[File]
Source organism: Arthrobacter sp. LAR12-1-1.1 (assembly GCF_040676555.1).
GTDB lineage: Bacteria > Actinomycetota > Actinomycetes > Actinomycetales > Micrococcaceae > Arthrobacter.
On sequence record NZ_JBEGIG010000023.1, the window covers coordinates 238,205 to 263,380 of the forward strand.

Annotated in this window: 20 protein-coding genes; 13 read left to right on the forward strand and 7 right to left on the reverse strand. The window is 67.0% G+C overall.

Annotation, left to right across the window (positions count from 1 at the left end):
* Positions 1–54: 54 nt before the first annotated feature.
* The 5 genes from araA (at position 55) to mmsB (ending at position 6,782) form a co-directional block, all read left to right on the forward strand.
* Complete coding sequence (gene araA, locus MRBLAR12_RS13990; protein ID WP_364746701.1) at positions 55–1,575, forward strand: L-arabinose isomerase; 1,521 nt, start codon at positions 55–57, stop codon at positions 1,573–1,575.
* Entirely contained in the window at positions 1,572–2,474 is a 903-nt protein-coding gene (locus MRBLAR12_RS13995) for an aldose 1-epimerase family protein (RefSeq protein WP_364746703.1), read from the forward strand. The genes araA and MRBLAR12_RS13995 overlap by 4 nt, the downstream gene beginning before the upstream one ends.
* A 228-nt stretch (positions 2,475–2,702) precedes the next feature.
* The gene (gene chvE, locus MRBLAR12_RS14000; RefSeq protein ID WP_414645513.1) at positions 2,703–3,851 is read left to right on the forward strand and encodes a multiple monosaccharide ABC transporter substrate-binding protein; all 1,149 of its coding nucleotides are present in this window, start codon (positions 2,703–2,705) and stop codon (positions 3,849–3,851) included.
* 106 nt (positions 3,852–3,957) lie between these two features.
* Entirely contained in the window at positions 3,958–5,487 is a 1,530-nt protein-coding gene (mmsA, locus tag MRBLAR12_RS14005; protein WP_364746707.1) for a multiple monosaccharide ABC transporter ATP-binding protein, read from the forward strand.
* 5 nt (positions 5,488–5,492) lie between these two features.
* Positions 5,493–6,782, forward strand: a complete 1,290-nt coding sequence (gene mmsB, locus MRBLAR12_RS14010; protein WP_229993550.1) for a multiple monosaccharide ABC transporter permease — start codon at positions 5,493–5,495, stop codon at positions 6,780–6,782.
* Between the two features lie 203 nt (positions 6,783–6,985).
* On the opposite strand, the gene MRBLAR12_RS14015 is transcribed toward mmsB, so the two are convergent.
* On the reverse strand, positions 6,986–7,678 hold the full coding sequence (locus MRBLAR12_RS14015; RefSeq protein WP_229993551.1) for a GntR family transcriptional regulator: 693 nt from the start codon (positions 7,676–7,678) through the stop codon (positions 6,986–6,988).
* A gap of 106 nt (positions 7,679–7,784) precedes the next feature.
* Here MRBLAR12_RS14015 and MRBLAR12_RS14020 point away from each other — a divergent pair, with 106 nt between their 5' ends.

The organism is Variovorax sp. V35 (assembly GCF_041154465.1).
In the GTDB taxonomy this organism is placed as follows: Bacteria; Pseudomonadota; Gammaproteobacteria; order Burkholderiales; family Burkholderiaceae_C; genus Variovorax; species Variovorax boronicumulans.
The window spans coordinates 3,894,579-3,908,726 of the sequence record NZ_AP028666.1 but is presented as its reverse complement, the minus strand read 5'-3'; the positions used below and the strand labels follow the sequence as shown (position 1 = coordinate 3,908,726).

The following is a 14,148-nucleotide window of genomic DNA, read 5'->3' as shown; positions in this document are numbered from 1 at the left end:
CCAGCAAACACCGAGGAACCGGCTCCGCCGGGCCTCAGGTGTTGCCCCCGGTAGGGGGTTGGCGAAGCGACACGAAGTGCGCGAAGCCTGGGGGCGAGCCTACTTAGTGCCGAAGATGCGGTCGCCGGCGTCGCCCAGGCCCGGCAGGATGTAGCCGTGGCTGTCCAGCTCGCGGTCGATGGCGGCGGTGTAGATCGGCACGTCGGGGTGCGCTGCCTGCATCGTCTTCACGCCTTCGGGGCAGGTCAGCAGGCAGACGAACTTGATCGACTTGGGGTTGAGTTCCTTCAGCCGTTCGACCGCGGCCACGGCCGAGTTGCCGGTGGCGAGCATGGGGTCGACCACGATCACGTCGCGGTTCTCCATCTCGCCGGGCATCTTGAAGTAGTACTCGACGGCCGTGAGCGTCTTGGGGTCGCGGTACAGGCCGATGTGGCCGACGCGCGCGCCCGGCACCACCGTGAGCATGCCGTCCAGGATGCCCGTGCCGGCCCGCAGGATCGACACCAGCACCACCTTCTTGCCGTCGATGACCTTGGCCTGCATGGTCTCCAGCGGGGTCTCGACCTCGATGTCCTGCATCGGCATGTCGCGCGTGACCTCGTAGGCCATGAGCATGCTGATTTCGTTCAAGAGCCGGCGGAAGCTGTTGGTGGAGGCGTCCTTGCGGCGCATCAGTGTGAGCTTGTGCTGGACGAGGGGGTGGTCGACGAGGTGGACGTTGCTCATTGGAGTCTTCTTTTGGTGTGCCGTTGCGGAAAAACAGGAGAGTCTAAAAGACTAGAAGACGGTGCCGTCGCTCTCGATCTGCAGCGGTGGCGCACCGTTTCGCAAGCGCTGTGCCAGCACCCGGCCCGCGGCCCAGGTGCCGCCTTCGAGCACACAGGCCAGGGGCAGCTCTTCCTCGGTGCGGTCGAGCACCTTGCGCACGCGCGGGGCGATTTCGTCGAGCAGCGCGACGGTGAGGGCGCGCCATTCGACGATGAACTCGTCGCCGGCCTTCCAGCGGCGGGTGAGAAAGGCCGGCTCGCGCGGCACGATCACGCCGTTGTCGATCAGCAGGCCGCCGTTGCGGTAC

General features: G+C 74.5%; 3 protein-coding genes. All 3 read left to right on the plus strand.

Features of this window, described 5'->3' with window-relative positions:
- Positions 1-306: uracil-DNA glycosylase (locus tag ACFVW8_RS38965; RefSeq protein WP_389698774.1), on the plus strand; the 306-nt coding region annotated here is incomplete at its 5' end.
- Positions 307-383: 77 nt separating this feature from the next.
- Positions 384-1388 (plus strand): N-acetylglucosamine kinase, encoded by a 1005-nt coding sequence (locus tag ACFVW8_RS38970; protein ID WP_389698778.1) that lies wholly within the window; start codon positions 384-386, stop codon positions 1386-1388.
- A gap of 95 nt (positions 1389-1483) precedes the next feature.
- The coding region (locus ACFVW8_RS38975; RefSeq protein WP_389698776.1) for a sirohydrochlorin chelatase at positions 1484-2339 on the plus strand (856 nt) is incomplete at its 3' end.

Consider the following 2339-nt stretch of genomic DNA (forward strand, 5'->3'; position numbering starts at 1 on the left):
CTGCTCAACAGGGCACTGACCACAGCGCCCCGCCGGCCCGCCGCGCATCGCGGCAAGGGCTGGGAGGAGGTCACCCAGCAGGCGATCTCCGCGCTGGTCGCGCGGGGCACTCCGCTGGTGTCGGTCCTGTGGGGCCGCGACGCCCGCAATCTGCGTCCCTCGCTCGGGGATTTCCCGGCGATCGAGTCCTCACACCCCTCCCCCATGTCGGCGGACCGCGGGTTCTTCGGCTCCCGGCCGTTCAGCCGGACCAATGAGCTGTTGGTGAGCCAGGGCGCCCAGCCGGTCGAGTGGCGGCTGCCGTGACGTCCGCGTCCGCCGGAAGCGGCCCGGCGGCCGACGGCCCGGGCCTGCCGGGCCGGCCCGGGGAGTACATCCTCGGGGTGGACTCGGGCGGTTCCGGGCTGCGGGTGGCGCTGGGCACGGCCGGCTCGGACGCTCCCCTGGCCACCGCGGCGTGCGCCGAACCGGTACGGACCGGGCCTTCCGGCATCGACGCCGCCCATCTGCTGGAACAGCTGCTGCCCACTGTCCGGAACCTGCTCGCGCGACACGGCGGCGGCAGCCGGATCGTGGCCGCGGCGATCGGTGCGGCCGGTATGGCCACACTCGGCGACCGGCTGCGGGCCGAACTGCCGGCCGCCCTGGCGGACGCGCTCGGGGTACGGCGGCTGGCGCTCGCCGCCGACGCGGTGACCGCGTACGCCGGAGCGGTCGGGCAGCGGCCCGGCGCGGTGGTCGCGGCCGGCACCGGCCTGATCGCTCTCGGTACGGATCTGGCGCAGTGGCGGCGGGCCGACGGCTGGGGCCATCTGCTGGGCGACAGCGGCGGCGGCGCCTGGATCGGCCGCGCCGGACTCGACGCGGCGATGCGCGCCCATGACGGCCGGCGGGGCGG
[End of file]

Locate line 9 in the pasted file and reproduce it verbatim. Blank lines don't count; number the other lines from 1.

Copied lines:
* Entirely contained in the window at positions 1,572–2,474 is a 903-nt protein-coding gene (locus MRBLAR12_RS13995) for an aldose 1-epimerase family protein (RefSeq protein WP_364746703.1), read from the forward strand. The genes araA and MRBLAR12_RS13995 overlap by 4 nt, the downstream gene beginning before the upstream one ends.